Wadino also expanded yesterday on earlier testimony by Parrish concerning alleged payoffs to Alexandria city officials.
He testified that he personally made payoffs to former Alexandria health inspector Richard L. Mathews, whose duties included inspecting massage parlors for health code violations.
Mathews, 36, who now works as a health inspector for the Fauquier County health department, has strongly denied receiving any payoffs.
Wadino, a short, stocky man, also testified that Parrish took $5,000 to the 1974 meeting with Burkhardt and Cowhig at the Crystal City restaurant and intended to give it to Cowhig as a bribe.
Wadino was not present when the three met. Parrish has testified there was no talk of payoffs on that occasion.
Cowhig resigned as chief prosecutor a year ago after being acquitted at two trials of state charges related to illegal bingo operations in Alexandria. t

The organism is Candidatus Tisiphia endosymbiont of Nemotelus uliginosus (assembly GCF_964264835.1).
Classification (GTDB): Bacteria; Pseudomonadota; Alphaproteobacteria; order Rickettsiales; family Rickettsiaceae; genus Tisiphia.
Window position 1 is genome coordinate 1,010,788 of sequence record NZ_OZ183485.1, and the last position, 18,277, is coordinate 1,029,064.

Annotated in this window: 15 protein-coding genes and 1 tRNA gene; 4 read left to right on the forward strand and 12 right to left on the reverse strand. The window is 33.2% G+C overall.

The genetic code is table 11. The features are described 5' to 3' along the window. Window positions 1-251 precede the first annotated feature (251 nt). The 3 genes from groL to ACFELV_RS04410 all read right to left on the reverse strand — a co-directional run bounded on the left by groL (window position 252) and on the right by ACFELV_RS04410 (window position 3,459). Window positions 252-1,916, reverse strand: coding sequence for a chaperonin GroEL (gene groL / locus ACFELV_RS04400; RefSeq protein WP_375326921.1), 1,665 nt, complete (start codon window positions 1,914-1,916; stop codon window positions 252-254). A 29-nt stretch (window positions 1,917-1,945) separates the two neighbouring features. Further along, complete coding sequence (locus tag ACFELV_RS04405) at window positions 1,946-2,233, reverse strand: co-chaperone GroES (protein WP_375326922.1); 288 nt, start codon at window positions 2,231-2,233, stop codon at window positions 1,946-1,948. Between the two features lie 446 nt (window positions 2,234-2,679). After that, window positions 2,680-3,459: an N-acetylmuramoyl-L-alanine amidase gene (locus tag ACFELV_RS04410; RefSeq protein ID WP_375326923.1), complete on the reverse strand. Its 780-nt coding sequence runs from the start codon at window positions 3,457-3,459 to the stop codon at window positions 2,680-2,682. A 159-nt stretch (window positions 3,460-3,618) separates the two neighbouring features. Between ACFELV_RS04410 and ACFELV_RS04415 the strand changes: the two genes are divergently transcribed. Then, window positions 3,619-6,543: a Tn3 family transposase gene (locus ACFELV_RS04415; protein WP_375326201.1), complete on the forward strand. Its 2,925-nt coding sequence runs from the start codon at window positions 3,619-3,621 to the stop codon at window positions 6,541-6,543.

The defense has argued that Cowhig is a target of a two-year federal investigation of possible official corruption in Alexandria and that Burkhardt was indicted to force him to give testimony against Cowhig. Burkhardt's lawyers said their client never transmitted any payoffs to Cowhig.
Another former Parrish employe, Elizabeth Dane Pesaresi, testified yesterday that when she made plans to run her own prostitution business out of an Alexandria apartment, Cowhig assured her that she was not in danger of being prosecuted.
"Mr. Cowhig told me that in Alexandria I did not have to worry about being prosecuted," she recalled under oath. She said she met Cowhig twice through Burkhardt and described Cowhig as having "a colorful sense of humor." Pesaresi testified after receiving immunity from the government.
Burkhardt announced yesterday that he will testify in his defense. The prosecution completed its case yesterday.